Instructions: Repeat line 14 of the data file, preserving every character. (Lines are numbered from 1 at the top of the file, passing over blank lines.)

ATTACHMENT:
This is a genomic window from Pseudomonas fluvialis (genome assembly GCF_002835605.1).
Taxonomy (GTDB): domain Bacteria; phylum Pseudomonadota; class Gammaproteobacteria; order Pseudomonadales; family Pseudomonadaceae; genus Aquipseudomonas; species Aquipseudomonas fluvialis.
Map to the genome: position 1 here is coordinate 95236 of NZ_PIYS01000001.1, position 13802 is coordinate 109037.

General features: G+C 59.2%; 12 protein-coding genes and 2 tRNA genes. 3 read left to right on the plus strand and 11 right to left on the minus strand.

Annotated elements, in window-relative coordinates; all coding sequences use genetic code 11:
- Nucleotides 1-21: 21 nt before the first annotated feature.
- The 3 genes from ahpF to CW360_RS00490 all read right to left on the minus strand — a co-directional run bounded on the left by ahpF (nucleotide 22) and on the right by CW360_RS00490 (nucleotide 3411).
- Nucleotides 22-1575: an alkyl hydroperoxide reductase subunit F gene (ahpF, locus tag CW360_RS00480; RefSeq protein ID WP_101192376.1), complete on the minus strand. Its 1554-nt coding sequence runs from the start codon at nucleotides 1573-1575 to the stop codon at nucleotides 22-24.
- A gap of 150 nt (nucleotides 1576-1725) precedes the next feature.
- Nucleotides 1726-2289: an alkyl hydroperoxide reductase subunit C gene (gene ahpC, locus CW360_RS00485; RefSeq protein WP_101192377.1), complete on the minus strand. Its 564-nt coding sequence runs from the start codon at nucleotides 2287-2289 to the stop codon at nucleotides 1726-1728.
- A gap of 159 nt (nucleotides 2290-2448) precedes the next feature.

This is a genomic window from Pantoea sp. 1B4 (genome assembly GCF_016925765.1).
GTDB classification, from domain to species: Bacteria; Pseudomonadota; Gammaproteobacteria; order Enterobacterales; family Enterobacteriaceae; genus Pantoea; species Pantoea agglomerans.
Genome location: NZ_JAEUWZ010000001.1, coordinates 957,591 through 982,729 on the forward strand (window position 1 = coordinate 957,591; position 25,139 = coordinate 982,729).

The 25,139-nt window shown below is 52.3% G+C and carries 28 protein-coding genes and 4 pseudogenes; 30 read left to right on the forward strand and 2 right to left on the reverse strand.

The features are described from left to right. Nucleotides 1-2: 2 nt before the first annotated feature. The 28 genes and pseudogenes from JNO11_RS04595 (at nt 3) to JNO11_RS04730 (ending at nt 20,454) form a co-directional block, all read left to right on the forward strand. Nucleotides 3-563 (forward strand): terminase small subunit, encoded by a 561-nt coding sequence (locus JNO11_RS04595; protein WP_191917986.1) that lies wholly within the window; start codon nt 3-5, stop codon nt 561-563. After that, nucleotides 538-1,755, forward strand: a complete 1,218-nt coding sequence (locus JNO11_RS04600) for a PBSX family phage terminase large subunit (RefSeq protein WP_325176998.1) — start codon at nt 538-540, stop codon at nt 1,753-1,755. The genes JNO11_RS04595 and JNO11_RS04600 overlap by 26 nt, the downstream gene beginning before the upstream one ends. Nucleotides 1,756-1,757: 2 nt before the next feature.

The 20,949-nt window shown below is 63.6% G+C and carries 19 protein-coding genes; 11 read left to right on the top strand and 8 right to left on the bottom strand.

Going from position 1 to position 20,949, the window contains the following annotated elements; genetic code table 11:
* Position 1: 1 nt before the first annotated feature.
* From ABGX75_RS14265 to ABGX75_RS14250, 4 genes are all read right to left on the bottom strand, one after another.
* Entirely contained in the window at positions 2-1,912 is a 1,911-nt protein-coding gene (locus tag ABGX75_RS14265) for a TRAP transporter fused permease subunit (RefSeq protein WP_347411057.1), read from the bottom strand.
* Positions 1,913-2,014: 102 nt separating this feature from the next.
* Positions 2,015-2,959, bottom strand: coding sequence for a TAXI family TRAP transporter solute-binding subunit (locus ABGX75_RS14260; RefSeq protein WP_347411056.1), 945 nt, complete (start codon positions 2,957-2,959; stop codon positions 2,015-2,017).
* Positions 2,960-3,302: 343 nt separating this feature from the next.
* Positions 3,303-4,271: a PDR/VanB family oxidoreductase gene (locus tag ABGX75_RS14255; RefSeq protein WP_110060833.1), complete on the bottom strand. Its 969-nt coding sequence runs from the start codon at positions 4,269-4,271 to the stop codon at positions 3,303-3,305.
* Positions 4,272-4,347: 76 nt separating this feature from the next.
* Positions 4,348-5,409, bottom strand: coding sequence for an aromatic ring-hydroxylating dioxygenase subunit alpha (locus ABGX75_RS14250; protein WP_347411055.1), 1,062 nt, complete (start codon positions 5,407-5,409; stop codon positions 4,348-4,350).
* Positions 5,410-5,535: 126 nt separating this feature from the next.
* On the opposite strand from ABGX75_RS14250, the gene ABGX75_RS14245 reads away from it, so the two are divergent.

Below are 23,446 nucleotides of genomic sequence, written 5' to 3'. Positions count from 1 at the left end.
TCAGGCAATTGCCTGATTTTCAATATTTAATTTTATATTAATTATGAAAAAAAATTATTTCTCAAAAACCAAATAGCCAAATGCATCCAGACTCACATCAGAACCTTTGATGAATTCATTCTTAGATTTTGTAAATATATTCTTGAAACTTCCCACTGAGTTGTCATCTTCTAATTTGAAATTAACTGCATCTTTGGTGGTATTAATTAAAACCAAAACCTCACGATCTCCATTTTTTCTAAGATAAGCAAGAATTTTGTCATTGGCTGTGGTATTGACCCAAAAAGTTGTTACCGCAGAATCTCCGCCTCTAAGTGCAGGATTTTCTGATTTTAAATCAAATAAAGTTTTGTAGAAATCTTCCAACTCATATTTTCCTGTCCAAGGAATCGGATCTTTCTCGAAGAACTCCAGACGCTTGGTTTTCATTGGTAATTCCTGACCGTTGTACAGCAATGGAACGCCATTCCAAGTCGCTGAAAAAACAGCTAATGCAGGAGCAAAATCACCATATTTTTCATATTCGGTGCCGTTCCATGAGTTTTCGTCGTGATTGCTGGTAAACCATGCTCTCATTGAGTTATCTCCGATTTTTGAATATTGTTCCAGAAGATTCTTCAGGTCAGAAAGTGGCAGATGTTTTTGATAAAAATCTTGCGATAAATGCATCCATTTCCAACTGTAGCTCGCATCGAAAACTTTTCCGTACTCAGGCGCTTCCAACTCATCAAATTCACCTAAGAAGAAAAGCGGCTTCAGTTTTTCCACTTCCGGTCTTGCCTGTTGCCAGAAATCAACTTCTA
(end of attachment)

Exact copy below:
Genome location: NZ_JAEUWZ010000001.1, coordinates 957,591 through 982,729 on the forward strand (window position 1 = coordinate 957,591; position 25,139 = coordinate 982,729).